“Solarwinds123”: Hacked IT Company Used Weak Password, While Backdoor Access Peddled On Underground Forums

Hacked Texas-based IT infrastructure provider SolarWinds was warned over weak password security last year, after security researcher Vinoth Kumar discovered that the company used “solarwinds123” to protect their update server.

This could have been done by any attacker, easily,” said Kumar, according to Reuters.

On Monday, SolarWinds confirmed that their flagship network management software, Orion, was the target of an international cyberespionage operation which the Washington Post pinned on government-backed Russian hackers – who inserted malicious code into Orion software updates and pushed it out to almost 18,000 customers. 

The malicious updates – sent between March and June, when America was hunkering down to weather the first wave of coronavirus infections – was “perfect timing for a perfect storm,” said Kim Peretti, who co-chairs Atlanta-based law firm Alston & Bird’s cybersecurity preparedness and response team.

Assessing the damage would be difficult, she said.

We may not know the true impact for many months, if not more – if not ever,” she said. –Reuters

Included in the breach were the US Treasury, the Commerce Department’s National Telecommunications and Information Administration (NTIA) and other government agencies.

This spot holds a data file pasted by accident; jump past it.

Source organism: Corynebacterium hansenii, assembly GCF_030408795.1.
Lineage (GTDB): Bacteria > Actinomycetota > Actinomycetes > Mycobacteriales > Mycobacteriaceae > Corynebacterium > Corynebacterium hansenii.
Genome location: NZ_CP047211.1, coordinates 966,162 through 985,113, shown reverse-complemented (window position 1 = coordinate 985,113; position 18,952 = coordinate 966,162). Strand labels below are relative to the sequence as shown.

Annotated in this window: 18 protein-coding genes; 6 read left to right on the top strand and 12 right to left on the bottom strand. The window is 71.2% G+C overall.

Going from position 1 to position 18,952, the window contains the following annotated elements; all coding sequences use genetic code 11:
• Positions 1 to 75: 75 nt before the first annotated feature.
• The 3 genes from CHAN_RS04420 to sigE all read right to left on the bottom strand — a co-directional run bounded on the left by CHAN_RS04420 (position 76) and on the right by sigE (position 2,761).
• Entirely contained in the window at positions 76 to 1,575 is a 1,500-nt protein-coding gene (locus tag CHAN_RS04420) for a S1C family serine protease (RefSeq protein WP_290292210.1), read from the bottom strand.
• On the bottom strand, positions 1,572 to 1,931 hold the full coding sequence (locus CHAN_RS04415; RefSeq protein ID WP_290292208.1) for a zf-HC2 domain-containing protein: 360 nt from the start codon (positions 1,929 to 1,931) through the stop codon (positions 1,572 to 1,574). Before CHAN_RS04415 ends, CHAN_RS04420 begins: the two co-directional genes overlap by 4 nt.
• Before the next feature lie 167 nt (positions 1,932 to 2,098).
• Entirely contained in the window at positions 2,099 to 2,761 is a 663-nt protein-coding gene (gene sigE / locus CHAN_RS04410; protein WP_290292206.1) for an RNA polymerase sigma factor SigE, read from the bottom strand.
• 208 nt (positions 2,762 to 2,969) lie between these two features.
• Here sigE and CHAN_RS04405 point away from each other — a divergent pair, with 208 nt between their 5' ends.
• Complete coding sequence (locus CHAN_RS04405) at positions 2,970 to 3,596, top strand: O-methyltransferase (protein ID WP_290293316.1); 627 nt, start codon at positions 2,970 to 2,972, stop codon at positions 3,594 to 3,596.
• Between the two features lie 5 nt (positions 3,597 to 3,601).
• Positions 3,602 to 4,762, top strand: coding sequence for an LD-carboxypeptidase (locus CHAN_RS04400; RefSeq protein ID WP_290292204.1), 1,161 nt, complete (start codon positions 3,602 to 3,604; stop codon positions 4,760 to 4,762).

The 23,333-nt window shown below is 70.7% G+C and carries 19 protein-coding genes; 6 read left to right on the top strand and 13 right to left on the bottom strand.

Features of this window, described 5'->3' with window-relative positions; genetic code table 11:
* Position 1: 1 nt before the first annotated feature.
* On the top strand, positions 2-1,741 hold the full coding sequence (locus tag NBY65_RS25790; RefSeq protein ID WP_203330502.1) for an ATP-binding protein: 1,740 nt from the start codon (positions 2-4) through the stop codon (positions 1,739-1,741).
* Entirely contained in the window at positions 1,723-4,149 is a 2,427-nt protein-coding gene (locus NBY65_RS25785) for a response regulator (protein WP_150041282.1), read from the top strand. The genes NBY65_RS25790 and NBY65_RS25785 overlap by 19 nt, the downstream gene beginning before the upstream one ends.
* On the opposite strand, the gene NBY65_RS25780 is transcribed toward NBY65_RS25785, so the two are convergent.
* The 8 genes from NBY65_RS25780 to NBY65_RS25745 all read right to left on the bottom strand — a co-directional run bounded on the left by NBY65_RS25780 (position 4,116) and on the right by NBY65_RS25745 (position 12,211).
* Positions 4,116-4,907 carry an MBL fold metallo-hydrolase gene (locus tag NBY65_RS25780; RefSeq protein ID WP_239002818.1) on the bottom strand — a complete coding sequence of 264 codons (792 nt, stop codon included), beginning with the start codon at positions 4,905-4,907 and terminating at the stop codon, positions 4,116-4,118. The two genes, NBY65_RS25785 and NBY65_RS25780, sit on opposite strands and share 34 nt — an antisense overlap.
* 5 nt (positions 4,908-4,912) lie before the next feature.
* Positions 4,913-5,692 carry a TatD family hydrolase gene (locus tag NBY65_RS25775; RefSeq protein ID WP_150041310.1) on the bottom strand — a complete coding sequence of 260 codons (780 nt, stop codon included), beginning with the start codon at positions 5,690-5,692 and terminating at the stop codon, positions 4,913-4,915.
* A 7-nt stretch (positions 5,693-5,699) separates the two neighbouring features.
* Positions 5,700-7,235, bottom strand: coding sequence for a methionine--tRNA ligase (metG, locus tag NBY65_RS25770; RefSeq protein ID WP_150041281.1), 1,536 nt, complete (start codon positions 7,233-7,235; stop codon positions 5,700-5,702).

Meanwhile, Reuters also reports that “multiple criminals have offered to sell access to SolarWinds’ computers through underground forums, according to two researchers who separately had access to those forums.”

One of those offering claimed access over the Exploit forum in 2017 was known as “fxmsp” and is wanted by the FBI “for involvement in several high-profile incidents,” said Mark Arena, chief executive of cybercrime intelligence firm Intel471. Arena informed his company’s clients, which include U.S. law enforcement agencies. –Reuters

According to the report, neither the weak password or the stolen access are considered the most likely source of the current intrusion, however Kyle Hanslovan, the cofounder of Maryland-based cybersecurity company Huntress, noticed days after the SolarWinds hack that malicious updates were still available for download.


On Monday, screenshots began floating around of Dominion Voting Systems with a solarwinds logo below a login screen, implying that the 2020 US election may have been compromised by hackers, as opposed to on purpose as Trump and his allies have claimed.

Journalist Kim Zetter, however, pointed out that while Dominion does or did use a SolarWinds product, it wasn’t their Orion software which was compromised. 

The company’s stock has fallen over 25% since Friday’s price of $23.50, currently sitting below $18. The company announced on December 9 that CEO Kevin Thompson would be replaced after 11 years at the helm with Sudhakar Ramakrishna, the former CEO of Pulse Secure.